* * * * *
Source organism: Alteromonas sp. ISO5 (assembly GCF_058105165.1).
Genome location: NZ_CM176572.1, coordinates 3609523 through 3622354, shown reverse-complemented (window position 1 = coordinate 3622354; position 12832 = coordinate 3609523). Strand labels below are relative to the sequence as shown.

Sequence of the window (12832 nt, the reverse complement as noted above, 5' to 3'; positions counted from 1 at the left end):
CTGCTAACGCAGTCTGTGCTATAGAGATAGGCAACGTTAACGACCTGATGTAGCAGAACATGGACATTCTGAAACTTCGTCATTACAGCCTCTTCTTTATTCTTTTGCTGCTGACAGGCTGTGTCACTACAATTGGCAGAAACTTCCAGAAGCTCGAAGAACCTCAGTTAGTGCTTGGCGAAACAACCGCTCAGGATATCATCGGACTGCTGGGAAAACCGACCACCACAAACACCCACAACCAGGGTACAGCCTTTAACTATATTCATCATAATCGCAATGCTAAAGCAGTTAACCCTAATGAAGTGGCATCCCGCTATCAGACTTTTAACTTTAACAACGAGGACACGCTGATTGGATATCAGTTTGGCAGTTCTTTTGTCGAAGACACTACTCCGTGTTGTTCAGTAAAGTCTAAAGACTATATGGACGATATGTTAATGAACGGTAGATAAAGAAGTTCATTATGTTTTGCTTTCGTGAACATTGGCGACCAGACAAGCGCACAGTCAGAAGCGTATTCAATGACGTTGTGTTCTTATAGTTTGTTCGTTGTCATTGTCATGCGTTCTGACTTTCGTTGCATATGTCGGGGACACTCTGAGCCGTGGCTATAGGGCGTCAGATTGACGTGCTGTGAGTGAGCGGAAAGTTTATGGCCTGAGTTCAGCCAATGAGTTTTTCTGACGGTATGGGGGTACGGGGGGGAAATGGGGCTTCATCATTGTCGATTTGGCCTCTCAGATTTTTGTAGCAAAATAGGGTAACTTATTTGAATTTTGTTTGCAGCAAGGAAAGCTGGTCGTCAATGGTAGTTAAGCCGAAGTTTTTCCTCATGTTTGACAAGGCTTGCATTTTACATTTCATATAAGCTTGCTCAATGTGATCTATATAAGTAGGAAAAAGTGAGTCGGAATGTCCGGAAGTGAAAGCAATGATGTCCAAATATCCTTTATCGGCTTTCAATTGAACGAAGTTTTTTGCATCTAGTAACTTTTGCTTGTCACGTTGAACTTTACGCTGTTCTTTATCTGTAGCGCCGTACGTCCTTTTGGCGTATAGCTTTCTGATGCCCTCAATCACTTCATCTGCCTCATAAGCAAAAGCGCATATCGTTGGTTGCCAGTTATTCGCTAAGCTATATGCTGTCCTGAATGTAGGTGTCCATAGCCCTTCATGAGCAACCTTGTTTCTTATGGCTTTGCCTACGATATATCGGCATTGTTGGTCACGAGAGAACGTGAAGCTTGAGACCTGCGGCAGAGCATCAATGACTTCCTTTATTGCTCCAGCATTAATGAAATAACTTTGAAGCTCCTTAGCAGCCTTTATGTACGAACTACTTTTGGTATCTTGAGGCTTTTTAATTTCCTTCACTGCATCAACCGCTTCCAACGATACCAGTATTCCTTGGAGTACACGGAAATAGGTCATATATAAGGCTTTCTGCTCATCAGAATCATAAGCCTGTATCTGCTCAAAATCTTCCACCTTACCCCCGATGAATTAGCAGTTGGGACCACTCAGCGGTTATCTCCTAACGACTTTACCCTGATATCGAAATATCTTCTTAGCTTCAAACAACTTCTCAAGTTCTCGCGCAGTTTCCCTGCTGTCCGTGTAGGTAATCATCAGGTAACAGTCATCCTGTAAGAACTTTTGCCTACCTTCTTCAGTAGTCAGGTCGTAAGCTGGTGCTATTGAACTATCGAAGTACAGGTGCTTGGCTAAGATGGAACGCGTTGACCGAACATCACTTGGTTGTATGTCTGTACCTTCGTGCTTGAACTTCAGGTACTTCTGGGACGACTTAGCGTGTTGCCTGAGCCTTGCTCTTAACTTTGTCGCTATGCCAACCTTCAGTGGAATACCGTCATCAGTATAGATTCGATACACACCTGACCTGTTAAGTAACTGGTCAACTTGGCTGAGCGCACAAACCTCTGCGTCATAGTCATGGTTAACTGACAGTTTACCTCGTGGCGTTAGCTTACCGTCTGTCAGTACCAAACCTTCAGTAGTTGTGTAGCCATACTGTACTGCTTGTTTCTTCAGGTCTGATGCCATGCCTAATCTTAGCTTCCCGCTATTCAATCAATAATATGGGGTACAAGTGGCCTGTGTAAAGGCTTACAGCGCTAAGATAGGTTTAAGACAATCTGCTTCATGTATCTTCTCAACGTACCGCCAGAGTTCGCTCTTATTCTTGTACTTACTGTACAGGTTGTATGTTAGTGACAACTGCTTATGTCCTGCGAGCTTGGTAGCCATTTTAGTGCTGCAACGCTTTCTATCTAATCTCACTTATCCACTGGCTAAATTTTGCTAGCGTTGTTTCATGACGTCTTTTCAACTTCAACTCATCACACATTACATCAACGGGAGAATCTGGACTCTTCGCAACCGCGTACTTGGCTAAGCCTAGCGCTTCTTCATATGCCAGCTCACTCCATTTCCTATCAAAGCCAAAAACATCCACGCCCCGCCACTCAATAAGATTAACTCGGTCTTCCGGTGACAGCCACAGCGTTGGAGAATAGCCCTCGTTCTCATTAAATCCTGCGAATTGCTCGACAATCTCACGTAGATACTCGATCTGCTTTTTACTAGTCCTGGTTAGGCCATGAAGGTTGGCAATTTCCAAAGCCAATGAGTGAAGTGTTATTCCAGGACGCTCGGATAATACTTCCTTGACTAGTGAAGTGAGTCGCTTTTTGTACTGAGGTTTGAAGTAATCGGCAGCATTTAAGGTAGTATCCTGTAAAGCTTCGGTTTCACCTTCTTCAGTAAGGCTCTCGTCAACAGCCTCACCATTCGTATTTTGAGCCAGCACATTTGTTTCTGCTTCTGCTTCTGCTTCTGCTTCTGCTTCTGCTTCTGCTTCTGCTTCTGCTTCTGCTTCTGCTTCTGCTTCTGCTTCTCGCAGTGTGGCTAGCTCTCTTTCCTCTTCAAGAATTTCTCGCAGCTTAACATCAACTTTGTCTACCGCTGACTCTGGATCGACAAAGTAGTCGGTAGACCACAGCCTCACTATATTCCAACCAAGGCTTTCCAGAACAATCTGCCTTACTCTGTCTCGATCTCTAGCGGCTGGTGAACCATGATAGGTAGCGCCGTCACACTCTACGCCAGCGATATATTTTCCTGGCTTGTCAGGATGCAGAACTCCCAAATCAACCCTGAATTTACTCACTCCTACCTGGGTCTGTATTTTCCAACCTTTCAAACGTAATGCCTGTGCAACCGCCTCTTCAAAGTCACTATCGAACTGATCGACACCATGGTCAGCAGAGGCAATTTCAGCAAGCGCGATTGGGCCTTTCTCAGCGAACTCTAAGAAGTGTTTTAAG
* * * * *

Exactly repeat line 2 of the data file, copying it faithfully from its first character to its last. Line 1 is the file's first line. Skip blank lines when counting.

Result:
Genome location: NZ_CM176572.1, coordinates 3609523 through 3622354, shown reverse-complemented (window position 1 = coordinate 3622354; position 12832 = coordinate 3609523). Strand labels below are relative to the sequence as shown.